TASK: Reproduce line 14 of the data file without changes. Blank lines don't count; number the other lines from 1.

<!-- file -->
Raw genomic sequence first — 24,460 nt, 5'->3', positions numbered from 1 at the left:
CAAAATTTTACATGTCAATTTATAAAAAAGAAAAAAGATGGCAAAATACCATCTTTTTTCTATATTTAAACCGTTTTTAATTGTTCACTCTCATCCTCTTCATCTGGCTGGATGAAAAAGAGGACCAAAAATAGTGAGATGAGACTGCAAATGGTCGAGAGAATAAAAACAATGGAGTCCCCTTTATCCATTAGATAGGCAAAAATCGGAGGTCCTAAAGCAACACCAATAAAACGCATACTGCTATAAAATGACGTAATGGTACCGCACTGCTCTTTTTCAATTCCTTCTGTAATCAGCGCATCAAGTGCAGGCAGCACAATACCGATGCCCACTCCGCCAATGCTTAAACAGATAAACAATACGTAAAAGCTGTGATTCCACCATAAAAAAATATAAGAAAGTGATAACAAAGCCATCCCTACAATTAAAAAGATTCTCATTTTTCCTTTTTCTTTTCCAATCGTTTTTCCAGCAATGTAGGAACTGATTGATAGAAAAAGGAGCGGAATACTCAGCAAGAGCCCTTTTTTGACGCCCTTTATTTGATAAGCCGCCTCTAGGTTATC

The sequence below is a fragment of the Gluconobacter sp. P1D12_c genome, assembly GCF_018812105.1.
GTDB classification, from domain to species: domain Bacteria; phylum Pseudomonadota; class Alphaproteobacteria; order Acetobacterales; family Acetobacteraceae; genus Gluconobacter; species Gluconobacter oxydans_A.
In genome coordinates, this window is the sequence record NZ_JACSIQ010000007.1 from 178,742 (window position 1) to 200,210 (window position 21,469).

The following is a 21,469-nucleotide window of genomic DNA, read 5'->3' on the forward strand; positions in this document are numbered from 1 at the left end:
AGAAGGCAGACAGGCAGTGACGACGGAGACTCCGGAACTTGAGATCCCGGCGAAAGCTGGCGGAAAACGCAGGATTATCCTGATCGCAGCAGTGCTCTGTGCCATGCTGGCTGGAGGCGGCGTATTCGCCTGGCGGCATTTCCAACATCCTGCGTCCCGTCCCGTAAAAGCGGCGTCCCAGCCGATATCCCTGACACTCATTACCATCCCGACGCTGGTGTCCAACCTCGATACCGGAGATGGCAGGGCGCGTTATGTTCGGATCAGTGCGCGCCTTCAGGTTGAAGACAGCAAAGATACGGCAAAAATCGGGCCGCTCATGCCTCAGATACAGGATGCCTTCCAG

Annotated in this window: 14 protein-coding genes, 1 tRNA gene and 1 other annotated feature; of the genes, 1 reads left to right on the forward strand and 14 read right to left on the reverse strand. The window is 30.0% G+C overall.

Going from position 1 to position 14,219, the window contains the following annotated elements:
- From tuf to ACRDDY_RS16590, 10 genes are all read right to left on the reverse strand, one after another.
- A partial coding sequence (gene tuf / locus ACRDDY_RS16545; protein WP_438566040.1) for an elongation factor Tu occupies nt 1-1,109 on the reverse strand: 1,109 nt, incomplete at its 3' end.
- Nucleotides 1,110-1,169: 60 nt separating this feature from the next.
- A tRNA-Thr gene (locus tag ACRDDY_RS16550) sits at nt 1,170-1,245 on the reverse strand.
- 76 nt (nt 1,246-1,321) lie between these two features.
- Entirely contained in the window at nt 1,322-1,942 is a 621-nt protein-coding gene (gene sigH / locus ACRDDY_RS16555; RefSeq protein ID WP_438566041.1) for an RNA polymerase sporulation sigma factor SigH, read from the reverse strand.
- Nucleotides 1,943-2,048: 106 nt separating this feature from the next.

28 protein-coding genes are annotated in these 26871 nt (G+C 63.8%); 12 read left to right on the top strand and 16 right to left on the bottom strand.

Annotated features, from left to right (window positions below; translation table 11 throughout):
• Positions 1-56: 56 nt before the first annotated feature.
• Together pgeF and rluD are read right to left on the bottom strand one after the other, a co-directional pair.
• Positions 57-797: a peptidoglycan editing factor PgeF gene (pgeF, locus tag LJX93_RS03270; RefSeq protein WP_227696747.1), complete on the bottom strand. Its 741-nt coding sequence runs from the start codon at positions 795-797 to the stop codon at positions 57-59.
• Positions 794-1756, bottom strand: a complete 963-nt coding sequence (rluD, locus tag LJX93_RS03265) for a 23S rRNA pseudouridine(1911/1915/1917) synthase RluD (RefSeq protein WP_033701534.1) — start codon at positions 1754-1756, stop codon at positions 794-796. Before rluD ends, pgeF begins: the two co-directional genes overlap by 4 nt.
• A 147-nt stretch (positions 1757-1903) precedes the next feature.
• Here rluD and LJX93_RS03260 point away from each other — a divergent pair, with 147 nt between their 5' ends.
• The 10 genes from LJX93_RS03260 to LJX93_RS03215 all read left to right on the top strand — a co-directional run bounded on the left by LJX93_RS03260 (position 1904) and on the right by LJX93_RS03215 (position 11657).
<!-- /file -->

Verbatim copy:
- 76 nt (nt 1,246-1,321) lie between these two features.